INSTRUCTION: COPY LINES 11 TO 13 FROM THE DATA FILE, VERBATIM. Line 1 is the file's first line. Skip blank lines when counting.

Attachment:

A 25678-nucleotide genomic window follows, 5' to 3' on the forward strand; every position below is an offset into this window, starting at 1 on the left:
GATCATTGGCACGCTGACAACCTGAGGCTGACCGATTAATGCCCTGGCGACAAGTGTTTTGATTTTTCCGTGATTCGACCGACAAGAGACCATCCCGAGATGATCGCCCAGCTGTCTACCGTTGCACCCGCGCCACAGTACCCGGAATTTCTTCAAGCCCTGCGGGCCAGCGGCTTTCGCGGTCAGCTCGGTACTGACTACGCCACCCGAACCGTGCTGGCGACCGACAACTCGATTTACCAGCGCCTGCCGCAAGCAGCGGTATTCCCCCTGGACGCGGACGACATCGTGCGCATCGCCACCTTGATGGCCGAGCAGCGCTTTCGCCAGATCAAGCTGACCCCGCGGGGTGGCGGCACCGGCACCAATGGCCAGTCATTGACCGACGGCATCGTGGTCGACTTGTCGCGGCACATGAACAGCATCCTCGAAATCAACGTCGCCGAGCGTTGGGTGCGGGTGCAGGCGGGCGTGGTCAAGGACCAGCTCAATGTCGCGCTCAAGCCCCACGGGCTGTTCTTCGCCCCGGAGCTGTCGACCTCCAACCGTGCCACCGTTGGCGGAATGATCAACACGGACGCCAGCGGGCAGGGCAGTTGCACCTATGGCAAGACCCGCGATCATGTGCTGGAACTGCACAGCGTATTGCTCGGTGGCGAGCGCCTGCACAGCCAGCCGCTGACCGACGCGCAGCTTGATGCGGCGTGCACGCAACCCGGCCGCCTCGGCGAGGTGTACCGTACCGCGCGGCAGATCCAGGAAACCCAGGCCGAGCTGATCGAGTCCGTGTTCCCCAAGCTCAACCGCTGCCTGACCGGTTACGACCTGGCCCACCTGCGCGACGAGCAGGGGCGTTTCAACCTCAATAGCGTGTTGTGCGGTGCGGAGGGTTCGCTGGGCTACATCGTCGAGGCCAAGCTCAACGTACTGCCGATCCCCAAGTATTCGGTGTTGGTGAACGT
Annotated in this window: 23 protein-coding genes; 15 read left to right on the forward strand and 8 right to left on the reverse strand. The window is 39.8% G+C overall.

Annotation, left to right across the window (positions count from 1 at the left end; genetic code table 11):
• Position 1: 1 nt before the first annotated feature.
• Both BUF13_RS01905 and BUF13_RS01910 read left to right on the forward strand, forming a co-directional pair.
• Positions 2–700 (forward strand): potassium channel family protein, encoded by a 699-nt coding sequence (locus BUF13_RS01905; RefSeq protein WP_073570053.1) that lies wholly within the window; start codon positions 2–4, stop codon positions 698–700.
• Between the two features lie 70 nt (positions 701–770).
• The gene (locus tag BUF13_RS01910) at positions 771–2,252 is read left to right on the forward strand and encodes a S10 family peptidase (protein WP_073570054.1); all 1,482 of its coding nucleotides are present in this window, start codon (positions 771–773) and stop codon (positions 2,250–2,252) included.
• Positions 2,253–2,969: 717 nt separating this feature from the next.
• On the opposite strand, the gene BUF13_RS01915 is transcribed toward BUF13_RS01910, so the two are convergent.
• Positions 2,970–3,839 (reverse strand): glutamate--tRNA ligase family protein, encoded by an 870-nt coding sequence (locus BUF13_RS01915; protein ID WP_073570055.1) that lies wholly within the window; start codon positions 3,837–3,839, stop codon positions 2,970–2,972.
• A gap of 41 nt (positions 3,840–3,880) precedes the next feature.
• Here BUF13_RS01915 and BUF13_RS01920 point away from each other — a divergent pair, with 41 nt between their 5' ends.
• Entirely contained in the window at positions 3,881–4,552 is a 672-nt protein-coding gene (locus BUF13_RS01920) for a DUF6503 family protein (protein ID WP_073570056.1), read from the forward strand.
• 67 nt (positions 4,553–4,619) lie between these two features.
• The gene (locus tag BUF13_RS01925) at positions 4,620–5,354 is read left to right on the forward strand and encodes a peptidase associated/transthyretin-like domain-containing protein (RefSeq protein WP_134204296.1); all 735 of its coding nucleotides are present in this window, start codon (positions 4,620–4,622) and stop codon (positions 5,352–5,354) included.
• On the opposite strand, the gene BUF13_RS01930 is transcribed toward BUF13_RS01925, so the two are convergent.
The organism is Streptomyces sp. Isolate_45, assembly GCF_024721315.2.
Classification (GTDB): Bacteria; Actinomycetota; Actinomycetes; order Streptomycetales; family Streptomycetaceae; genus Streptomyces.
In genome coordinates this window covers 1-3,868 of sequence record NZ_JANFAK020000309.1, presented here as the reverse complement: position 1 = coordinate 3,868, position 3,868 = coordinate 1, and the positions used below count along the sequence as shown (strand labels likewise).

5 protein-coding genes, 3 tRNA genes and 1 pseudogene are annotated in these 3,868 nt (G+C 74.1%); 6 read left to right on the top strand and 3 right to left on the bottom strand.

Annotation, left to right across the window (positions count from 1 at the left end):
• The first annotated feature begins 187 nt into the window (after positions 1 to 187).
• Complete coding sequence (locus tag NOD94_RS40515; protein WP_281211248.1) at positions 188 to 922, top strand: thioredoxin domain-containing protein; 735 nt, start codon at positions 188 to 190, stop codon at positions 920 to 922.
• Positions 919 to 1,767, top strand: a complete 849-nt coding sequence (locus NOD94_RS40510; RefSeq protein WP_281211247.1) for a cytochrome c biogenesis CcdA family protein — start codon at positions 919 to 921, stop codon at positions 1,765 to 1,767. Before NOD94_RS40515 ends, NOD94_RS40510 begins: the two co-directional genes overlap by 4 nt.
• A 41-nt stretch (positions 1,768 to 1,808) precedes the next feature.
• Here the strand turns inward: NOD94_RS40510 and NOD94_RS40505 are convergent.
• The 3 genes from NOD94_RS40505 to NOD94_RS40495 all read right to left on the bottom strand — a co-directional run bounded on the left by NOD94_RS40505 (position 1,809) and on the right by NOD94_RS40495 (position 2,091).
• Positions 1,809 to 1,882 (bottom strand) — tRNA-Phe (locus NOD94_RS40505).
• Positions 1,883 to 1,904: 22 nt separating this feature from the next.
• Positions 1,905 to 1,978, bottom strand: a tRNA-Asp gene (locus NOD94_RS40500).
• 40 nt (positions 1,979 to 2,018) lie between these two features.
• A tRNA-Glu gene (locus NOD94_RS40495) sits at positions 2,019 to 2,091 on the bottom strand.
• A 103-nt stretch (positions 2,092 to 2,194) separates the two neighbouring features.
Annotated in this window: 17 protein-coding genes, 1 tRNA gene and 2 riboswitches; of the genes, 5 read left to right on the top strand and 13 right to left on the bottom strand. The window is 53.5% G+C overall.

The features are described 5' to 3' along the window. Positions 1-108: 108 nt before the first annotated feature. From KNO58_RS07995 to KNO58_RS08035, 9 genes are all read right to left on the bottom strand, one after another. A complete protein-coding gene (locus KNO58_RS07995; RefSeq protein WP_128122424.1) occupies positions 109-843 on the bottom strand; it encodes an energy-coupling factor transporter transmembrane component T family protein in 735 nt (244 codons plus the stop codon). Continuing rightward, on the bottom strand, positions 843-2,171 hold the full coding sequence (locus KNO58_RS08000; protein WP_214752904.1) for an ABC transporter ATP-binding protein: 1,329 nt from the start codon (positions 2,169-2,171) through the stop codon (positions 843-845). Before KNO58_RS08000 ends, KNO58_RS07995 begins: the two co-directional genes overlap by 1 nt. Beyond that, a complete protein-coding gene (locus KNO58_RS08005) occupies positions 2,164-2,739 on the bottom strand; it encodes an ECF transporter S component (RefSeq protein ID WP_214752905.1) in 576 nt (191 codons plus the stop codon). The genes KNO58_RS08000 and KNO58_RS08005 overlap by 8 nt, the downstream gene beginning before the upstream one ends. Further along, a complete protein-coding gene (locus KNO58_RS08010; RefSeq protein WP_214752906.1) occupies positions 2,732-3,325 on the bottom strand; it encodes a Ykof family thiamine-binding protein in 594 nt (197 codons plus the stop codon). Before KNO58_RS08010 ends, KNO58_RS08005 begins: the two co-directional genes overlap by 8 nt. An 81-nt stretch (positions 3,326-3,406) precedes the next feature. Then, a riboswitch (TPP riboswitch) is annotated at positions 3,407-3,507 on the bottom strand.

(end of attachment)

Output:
• On the opposite strand, the gene BUF13_RS01915 is transcribed toward BUF13_RS01910, so the two are convergent.
• Positions 2,970–3,839 (reverse strand): glutamate--tRNA ligase family protein, encoded by an 870-nt coding sequence (locus BUF13_RS01915; protein ID WP_073570055.1) that lies wholly within the window; start codon positions 3,837–3,839, stop codon positions 2,970–2,972.
• A gap of 41 nt (positions 3,840–3,880) precedes the next feature.